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OERNZ aims to share teachers’ knowledge

Imagine a world where all the teaching resources you need – lesson plans, handouts, textbooks, and more – are freely available for you to use and modify without restriction. Wayne Mackintosh wants to make it happen… but he needs your help.

As a teacher, I find it difficult to use someone else’s lesson plan or teaching materials. I want to have the freedom to adapt and modify the materials to suite my own teaching style.

There are ‘no-cost’ resources available online but many have copyright and usage restrictions. That’s why I’m supporting Open Educational Resources (OER) and specifically an OER initiative here in New Zealand.

Introducing OER
New Zealand’s OER initiative is an online community whose aim is to create an education commons; these are resources which are collectively shared by the community. What that means is that they are offered freely and openly for anyone to use and, under some licences, to alter, improve and redistribute. These materials can include the likes of:

– Learning content: full courses, course materials, content modules, learning objects, collections, and journals;

– Tools: software to support the creation, delivery, use and improvement of open learning content, including searching and organisation of content, content and learning management systems, content development tools, and online learning communities; and

– Implementation resources: intellectual property licences to promote open publishing of materials, design-principles, and localisation of content.

What OER materials do is provide real freedom to educators because they are stored in formats using Creative Commons licences that let teachers adapt and modify them to suit the needs of their own teaching style and student context. It’s a sustainable and renewable resource. So, I believe that it’s appropriate that in Aotearoa, internationally renowned for its clean-green image, we’ve launched a national collaboration to establish an open content commons for New Zealand schools.

Welcome to OERNZ
Recently we started OERNZ (http://wikieducator.org/OERNZ), a national OER collaboration here in New Zealand. It’s a national repository of free content resources developed by Kiwi teachers for Kiwi teachers – and we’re already seeing material being added.

The project is being supported by the Ministry of Education and WikiEducator (wikieducator.org), one of the world’s fastest growing wiki projects, where teachers can collaborate on creating and reusing educational materials. The Ministry is contributing funding for WikiEducator to provide free training for New Zealand teachers, as well as seed funding to develop a series of OER exemplars, which will be mapped to the curriculum. It’s also providing funding to improve usability of these technologies, such as an embedded WYSIWYG editor as an alternative to authoring using wiki syntax.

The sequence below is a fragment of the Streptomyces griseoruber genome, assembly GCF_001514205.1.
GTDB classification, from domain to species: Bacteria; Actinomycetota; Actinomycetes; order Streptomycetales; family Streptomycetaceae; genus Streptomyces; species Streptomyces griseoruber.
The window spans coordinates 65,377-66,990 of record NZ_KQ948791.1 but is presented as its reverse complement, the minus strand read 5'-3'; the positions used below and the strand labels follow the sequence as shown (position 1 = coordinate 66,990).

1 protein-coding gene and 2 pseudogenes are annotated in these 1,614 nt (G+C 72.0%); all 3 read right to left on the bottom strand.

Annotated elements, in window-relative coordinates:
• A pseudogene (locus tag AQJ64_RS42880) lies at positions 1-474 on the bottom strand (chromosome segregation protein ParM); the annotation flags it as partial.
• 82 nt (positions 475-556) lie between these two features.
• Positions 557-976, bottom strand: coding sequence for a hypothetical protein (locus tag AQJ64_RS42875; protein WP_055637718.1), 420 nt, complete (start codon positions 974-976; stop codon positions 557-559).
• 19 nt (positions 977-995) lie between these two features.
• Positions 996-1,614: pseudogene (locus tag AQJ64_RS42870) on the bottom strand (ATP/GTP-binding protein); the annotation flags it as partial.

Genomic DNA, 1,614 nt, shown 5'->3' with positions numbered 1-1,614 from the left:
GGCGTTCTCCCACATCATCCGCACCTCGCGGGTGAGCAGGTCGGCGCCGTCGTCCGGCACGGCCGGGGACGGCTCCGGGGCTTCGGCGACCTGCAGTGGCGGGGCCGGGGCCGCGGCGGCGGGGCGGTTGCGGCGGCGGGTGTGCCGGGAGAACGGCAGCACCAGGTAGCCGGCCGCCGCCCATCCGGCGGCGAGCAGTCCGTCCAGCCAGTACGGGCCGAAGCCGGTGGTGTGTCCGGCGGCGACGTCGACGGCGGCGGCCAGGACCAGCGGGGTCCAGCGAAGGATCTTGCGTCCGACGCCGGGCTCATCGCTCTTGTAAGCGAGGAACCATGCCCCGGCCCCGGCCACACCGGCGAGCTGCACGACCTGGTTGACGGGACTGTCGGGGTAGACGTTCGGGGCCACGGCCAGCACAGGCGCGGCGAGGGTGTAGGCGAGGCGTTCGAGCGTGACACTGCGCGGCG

Accessible within approved LMS
OERNZ is collaborating with the approved LMS vendors to easily reference and incorporate OER into the preferred learning environment of individual schools.

“We see WikiEducator as a ‘commons’ for teacher-created content, especially for the increasing number of schools using LMS,” said Paul Seiler, who’s leading the Ministry’s work on managed learning environments. “We don’t want to see this content locked up – technically and legally – in the LMS and inaccessible to other teachers (with or without the same LMS). Integration will soon allow content from WikiEducator to be used within a LMS, and LMS content to be published freely to WikiEducator. This is an improvement for teachers using an LMS but the value is also there for people without one, as the wiki can be accessed with only a Web browser.”

You can get involved
If you’d like to get involved – or just find out a little more – you can join the OERNZ mailing list (http://groups.google.co.nz/group/oernz) or one of our planning teams. You can also sign up for one of the free online training sessions (http://wikieducator.org/OERNZ) or even consider becoming a WikiAmbassador for your school!

When you’re ready, you may be interested in launching a free portal page in WikiEducator for your school to profile your OER work. Albany Senior High School, Diocesan School for Girls, Papanui High School, Maranatha Christian School, and Warrington School have already started their portal pages. I’m inspired by these and other New Zealand educators who are taking up the digital challenge of returning to the core values of education, namely to share knowledge freely. I hope you will be, too. Join us at OERNZ and help share in all our future success.

Dr Wayne Mackintosh is founding Director of the OER Foundation, an international non-profit group based at Otago Polytechnic.


This article is published under the NZ Creative Commons BY licence, which means anyone can distribute, edit, use or build on it – even commercially – as long as they credit the source.

Copyright G Media Publishing Ltd. 2014. All rights reserved. Privacy

Categories: Article, Issue 19

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